Chancellor Philip Hammond used his speech to indicate his belief that by continuing to invest in Britain’s infrastructure, skills and R&D, “we will ensure the recovery in productivity growth that is the key to delivering our vision of a stronger, fairer, more balanced economy”.
Based on new forecasts provided by the Treasury, total support for R&D (research and development) will increase by a third by 2021-22.
“The increase in R&D tax relief is welcome, but is aimed at large companies who are entitled to Research and Development Expenditure Credit (RDEC) relief. So far no announcement on changes on the R&D regime for SMEs, which arguably need more help than large companies,” said Genevieve Moore, partner and head of corporate tax at Blick Rothenberg.
Matt Watts, head of R&D at professional services firm Smith & Williamson, said limiting the increase to R&D tax credits for the large company scheme sends a mixed message to British businesses.
He added: “The R&D tax credits is a popular relief which is promoting investment and creating jobs. Why should only big business benefit when it’s our smaller businesses we need to be supporting?”
In an official statement, the government said it would, alongside a new pilot to expedite R&D tax relief claims, launch a campaign to increase awareness of the eligibility for R&D tax credits among SMEs – working with businesses that develop and use key emerging technologies to ensure that there are no barriers to them claiming R&D tax credits.
Jenny Tragner, director at R&D tax credit consultancy ForrestBrown and member of HMRC’s R&D consultative committee, said: “Given that Phillip Hammond said the 5.5m small businesses are arguably the businesses creating his ‘technological revolution’, we would suggest that, as a minimum, the SME R&D tax credit rate needs to be increased (to 137 per cent) just to maintain its current level of generosity.”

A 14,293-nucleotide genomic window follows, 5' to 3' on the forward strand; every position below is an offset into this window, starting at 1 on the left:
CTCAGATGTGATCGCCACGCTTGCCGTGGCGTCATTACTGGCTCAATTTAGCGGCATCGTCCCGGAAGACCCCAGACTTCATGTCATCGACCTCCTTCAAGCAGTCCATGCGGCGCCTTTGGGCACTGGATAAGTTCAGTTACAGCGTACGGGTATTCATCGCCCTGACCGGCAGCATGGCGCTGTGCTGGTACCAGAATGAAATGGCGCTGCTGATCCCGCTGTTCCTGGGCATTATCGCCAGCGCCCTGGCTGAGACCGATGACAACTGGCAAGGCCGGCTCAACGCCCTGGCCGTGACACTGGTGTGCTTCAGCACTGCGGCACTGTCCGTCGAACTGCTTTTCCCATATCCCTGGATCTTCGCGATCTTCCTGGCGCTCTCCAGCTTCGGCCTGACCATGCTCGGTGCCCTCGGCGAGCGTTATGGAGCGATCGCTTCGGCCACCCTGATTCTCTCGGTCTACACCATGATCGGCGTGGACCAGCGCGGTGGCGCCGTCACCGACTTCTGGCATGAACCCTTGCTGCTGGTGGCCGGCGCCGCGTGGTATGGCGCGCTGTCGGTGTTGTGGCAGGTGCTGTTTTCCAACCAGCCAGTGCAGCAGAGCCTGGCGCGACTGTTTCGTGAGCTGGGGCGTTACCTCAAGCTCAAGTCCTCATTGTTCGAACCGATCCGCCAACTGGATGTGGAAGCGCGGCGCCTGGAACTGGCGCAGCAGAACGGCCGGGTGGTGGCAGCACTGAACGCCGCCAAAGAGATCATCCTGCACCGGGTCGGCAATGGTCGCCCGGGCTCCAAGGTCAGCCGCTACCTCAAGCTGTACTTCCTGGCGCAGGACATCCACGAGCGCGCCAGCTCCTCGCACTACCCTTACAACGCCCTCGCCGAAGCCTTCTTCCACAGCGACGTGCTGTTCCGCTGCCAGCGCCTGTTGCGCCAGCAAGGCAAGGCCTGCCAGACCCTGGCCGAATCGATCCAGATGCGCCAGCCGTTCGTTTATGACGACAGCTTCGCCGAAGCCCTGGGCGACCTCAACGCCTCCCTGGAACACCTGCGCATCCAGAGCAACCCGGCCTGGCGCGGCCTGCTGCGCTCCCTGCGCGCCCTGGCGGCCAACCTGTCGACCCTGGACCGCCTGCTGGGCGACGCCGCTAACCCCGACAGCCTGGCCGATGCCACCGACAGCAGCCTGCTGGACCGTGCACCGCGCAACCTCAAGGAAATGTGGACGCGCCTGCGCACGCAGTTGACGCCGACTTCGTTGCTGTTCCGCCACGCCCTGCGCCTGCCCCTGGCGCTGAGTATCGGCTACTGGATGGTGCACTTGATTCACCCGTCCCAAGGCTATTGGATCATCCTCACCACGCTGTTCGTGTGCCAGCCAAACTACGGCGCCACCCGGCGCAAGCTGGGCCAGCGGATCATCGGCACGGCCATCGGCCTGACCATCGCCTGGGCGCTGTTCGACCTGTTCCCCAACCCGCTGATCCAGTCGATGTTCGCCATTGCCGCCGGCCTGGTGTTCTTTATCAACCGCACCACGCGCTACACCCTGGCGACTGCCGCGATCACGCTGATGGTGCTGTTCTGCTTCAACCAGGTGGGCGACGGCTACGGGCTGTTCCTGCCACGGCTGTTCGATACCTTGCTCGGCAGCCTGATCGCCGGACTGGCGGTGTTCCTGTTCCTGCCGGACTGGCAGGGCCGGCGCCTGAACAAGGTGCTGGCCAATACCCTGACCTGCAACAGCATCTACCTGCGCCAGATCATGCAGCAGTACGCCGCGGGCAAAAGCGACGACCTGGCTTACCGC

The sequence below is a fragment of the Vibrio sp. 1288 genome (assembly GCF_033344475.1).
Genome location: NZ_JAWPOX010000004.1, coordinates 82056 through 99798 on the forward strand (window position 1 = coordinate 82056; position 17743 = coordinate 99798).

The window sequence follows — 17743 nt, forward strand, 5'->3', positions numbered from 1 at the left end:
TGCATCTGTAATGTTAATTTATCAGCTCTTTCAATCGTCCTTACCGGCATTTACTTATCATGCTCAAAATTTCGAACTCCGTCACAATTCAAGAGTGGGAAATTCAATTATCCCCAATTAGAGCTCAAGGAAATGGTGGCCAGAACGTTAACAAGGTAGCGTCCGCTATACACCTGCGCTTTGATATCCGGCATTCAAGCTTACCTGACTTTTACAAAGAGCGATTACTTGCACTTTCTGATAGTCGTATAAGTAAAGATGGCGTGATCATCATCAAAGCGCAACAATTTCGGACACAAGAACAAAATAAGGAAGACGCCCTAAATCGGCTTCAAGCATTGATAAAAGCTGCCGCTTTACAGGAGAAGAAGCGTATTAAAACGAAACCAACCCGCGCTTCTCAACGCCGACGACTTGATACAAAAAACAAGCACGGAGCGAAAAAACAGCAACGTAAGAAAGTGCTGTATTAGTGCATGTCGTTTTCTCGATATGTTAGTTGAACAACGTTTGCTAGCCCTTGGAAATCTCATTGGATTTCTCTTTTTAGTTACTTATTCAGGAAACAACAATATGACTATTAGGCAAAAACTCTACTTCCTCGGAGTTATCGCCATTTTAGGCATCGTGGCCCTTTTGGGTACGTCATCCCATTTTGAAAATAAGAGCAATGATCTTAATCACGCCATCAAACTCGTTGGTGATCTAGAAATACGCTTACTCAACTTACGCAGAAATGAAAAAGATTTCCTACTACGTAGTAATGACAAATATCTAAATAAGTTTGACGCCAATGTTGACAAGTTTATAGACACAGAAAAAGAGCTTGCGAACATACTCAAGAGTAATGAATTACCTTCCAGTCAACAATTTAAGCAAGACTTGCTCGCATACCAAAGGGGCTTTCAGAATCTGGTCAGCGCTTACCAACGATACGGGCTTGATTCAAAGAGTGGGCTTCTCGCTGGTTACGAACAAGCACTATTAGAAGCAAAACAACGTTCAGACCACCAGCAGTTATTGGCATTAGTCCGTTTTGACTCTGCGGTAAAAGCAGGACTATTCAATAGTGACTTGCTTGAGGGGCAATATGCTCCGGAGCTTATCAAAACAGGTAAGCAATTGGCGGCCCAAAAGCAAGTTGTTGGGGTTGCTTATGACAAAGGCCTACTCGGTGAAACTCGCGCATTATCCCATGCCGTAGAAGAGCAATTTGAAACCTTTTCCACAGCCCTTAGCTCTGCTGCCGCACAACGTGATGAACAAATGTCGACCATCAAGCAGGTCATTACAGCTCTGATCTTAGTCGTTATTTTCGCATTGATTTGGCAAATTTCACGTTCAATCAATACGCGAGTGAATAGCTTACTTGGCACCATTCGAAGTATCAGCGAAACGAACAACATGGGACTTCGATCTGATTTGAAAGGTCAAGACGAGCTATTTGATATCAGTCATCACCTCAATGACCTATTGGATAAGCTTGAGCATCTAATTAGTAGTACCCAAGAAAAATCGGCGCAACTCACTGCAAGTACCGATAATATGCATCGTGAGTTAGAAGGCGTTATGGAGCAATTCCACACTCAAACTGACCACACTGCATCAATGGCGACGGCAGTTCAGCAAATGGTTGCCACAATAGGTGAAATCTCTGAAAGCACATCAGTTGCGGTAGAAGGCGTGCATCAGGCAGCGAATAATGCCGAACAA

Stephen Dyson, head of industry 4.0 at Proto Labs, welcomed the R&D tax relief change, saying Britain’s industrial, engineering and manufacturing industries will be “bolstered” by this investment.
“This additional financing will also provide welcome support for businesses trying to encourage more young people to pursue careers within manufacturing,” he added.
Alongside the commitment, the government unveiled a new Advanced Clearance Service for R&D expenditure credit claims – an effort to take some of the strain off of HMRC.
In July, HMRC hired 800 extra staff so it could speed up the help provided through helplines – bringing it back to 2013-14 staffing levels. In 2015, a report from Citizens Advice found people were spending an average of 47 minutes waiting to have their call answered when contacting HMRC.
This is all part of a wider £155m investment in additional resources and new technology for HMRC. This investment, the government has stated, is forecast to help bring in £2.3bn of additional tax revenues.
Mark Tighe, CEO of R&D tax firm Catex, was complimentary of the Autumn Statement announcement, but he did have complaints about the language used.
“While the chancellor has chosen the future, one element of his thinking about R&D remains stuck in the past. He once again made the same mistake of overly associating the research and development revolution with the most cutting-edge technologies, such as driverless cars, AI and 5G.
“Yes, these sectors symbolise the vanguard of innovation but we should not forget that many everyday businesses are also performing R&D day in, day out.”
The government, he believes, needs to drive greater awareness of what constitutes R&D in order that the many companies performing it unwittingly can take advantage of the lucrative tax reliefs available.
“The lack of knowledge surrounding what constitutes R&D is a fundamental problem as the money companies get back through R&D tax credits is generally reinvested in further R&D, which is a virtuous circle for any economy seeking to increase its productivity and compete on the international stage,” Tighe warned.
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